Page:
Six-month readmissions after bariatric surgery: Results of a nationwide analysis.
Rios-Diaz AJ., Metcalfe D., Devin CL., Berger A., Palazzo F.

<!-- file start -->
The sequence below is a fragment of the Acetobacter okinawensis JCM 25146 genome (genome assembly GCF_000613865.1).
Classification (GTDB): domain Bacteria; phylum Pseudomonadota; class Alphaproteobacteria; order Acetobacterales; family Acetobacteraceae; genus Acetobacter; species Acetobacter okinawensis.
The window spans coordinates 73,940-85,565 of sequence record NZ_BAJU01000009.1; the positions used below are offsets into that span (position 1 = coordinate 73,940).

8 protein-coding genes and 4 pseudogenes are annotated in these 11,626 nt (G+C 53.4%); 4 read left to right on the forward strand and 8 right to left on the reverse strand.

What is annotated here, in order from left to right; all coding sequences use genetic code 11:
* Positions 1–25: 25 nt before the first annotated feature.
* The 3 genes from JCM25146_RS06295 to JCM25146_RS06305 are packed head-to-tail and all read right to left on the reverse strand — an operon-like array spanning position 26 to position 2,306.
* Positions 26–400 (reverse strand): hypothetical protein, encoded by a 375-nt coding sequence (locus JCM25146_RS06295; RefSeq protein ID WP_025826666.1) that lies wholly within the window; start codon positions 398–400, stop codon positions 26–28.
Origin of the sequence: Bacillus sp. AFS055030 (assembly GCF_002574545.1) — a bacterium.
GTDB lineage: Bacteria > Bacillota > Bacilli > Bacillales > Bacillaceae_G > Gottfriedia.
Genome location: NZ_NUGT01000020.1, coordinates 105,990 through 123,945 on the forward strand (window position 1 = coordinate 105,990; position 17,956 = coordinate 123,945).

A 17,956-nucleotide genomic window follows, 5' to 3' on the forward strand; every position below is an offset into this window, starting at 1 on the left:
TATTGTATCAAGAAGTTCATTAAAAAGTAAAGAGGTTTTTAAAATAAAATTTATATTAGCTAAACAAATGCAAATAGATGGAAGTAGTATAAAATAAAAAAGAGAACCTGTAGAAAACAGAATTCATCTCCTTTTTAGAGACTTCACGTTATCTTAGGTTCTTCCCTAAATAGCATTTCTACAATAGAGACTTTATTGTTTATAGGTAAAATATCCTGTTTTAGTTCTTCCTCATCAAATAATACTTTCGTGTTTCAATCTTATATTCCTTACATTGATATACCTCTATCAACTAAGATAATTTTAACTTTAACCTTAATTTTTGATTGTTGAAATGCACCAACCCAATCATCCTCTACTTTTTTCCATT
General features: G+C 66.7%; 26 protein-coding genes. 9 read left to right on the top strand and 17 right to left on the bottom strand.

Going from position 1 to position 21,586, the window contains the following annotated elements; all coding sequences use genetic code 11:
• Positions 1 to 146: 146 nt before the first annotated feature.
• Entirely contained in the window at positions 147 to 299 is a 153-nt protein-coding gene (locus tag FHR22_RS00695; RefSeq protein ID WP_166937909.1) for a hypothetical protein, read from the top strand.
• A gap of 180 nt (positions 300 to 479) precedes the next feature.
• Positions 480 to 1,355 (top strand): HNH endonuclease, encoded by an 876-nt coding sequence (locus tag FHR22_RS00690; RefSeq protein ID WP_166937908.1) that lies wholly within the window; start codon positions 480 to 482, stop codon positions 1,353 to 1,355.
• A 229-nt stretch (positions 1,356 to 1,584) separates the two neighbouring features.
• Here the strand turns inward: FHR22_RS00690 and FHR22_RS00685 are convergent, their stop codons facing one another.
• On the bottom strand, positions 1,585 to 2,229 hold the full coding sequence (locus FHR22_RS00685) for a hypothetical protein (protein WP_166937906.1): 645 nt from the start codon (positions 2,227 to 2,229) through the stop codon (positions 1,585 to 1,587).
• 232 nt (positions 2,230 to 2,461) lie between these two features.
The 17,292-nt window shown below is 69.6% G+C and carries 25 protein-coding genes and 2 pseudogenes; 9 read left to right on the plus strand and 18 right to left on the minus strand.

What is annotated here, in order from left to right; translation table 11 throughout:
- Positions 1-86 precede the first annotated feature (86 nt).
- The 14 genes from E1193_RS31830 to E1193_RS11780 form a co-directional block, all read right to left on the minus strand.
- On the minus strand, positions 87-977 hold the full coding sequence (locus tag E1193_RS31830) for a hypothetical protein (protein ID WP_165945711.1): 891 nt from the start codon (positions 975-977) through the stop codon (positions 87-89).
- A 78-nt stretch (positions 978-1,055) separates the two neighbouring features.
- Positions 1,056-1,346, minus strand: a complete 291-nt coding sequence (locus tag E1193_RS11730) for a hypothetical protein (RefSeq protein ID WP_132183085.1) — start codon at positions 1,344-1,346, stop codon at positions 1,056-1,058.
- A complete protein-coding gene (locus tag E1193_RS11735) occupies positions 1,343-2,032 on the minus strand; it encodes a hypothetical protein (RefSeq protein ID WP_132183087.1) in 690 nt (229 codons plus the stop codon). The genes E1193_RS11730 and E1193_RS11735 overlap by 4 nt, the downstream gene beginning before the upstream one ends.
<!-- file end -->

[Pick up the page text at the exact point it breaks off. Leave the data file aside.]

BACKGROUND: Morbidity and mortality after laparoscopic bariatric surgery have decreased steadily during the past 2 decades. National data on the rates at which these patients may require return to the hospital beyond 30 days are lacking. We aimed to determine the national burden and causes of readmission after the 3 most common bariatric procedures in the United States. METHODS: All adult patients with morbid obesity (>18 years old) who underwent a laparoscopic adjustable gastric banding, laparoscopic sleeve gastrectomy, or laparoscopic gastric bypass between 2010 and 2015 were identified using International Classification of Diseases, Ninth Revision codes from the Nationwide Readmission Database. The Nationwide Readmission Database permits longitudinal tracking of patients between hospital admissions and allows for nationally weighted estimates. The primary outcome was 180-day readmission; secondary outcomes included causes, mortality, time to readmission, costs, and procedures during readmission. Multivariate logistic regression models were used to determine factors associated with increased 180-day readmission after adjusting for differences in patient and hospital characteristics. RESULTS: Records from 228,043 patients were identified, of whom 10.1%, 36.1%, and 53.9% underwent laparoscopic adjustable gastric banding, laparoscopic sleeve gastrectomy, and laparoscopic gastric bypass, respectively. The overall 180-day readmission rate was 10.8% (laparoscopic adjustable gastric banding 8.3%, LGS 7.8% and laparoscopic gastric bypass 13.2%). Readmission analysis showed that 64.5% were directly relates directly to the index procedure, 31.2% were readmitted to a different hospital, the median time to readmission was 28 days (interquartile ratio 9-77), 23.9% had a gastrointestinal procedure, and 0.48% died within the 180-day readmissions. Factors independently associated with increased readmission were the following: greater preoperative comorbidities (Charlson Comorbidity Index ≥2, odds ratio 1.32; 95% confidence interval, 1.22-1.44); either Medicare status (1.84 [1.72-1.97]) or Medicaid status (1.60 [1.48-1.73]) relative to private insurance; moderate (1.09 [1.03-1.15]) or major (1.33 [1.13-1.56]) severity of illness relative to minor Nationwide Readmission Database-provided severity of illness; nonresident of state where they were admitted initially (1.49 [1.31-1.69]); discharge to a health care system other than home (1.70 [1.46-1.97]); short-term hospital 1.70 [1.46-1.97]); admission to private hospital (1.11 [1.01-1.22]) relative to nonprofit hospital; prolonged duration of initial hospital stay (1.81 [1.70-1.92]); and a serious adverse event occurring during the index admission (1.20 [1.02-1.42]). Patients who were readmitted had an incremental mean difference of $15,781 (95% confidence interval, $15,168-$16,394.4; P < .001) in total costs. CONCLUSION: Readmissions after bariatric surgery continue to occur even 6 months after discharge. Most of these readmissions were related directly to the index procedure. Almost a fourth of those patients who were readmitted d required a procedure and almost a third presented to a different hospital than the hiatal of their initial operation. These readmissions carry a substantial burden for the health care system and may impair quality of life for patients. Strategies targeted to prevent readmissions beyond the traditional 30-day benchmark are warranted in this population.